Max Brand Synthesizer
I am the Machine – A Personal Approach
Deep within the hallucinatory ramblings of an electro-acoustic sound, it is this voice, hollering, steeped in pathos and desperately overamplified, that sets your teeth on edge. The launch has already been prepared against a background of crackling tension, the rocket has been fired with a whizz and a bang, and has finally slipped into space to the sound of an atmospheric juddering: these sounds in the first minute of Max Brand’s tape composition The Astronauts (1962) are also accompanied by voices, but on the right side of the pathetic. Brand had used NASA recordings of the radio conversations between ground control and John Glenn during the latter’s first flight into space as the basis for his electroacoustic ode, a pathetic oratorio in honor of the god of technology.
“Glad to meet you, Mr. Brown. I am the Machine.” The technical and artistic visionary is looking for a voice – and his ego is already being merged into electronic circuits. In an inimitable meld of expressivity and a belief in machines, the composer used speech passages such as this – taken from the sketch of a performance project at the beginning of the 1960s – to formulate his electronic credo. The fictitious autobiography of the Machine becomes the composer’s self-referential identity loop: feedback at its best.
Max Brand, born in Lviv in 1896, had mutated 60 years later into a solitary pioneer of electronics in New York, and was hardly ever to achieve the publicity and only rarely the artistic and technical level of production that satisfied his own demands. However, from these years he left behind not only a wonderful machine and a collection of tapes but also the reputation of his artistically uncompromised obsession – and the tidings of an age that quite simply believed in technical utopias. After decades as a composer in which, between 1920 and 1955, success alternated with being ignored, in which, to escape the Nazis, he fled Vienna for New York via Prague, Paris, Lausanne and Rio de Janeiro, he decided to work from then on with electronic means exclusively. In 1956 this was basically not easy, but Brand’s special role derives from the fact that, unlike most composers of serious music interested in electronics at the time, he had no access to the studios that were then being constructed at the American universities and European radio stations. Accordingly, with a few friends he began to set up his own studio. They encountered the young Robert Moog, collaborated on the development of a number of components, bought a few components that were just about to go into production, and over the course of a good 10 years created the unique machine that still exists today and is perhaps the legacy of this artist.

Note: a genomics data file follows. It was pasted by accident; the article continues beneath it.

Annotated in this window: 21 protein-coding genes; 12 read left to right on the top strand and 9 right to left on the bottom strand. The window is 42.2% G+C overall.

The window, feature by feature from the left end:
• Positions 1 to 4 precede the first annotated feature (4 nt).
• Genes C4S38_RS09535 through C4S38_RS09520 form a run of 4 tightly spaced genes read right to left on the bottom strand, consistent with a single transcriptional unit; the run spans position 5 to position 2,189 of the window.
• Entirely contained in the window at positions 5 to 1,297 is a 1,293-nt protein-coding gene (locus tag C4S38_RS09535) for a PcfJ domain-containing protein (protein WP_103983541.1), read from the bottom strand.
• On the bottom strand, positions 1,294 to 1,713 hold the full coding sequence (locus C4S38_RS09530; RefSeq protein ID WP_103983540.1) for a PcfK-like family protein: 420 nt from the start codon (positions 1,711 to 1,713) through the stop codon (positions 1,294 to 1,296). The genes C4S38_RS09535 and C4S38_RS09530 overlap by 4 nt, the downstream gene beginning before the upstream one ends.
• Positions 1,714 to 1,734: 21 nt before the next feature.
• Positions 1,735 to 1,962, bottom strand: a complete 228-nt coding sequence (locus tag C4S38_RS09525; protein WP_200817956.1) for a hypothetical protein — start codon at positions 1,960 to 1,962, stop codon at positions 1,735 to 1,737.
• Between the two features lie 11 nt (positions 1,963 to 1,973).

Brand’s The Astronauts is probably his most famous electroacoustic work, and at the same time, in terms of concept, is symptomatic of his aesthetic view. Shortly before the end of this piece, Brand inserts a funeral march as the vanishing point of technology worship. Sacrifices must be made whether we want to or not, the speaker insists in an adjuring voice, while in the background the same voice, Max Brand’s, intones a Requiem aeternam, a truly unfathomable scene. What can be recognized in his theatrical concept as an Oratorio for speaker, orchestra – replaced by tape – and choir became, in the real world of the production, a furious and pathetic “home-studio production,” a testimony to its age, and a monument to the god of technology, a simultaneity of unrestricted furor and endured piteousness that would be hard to outdo.
Max Brand Synthesiser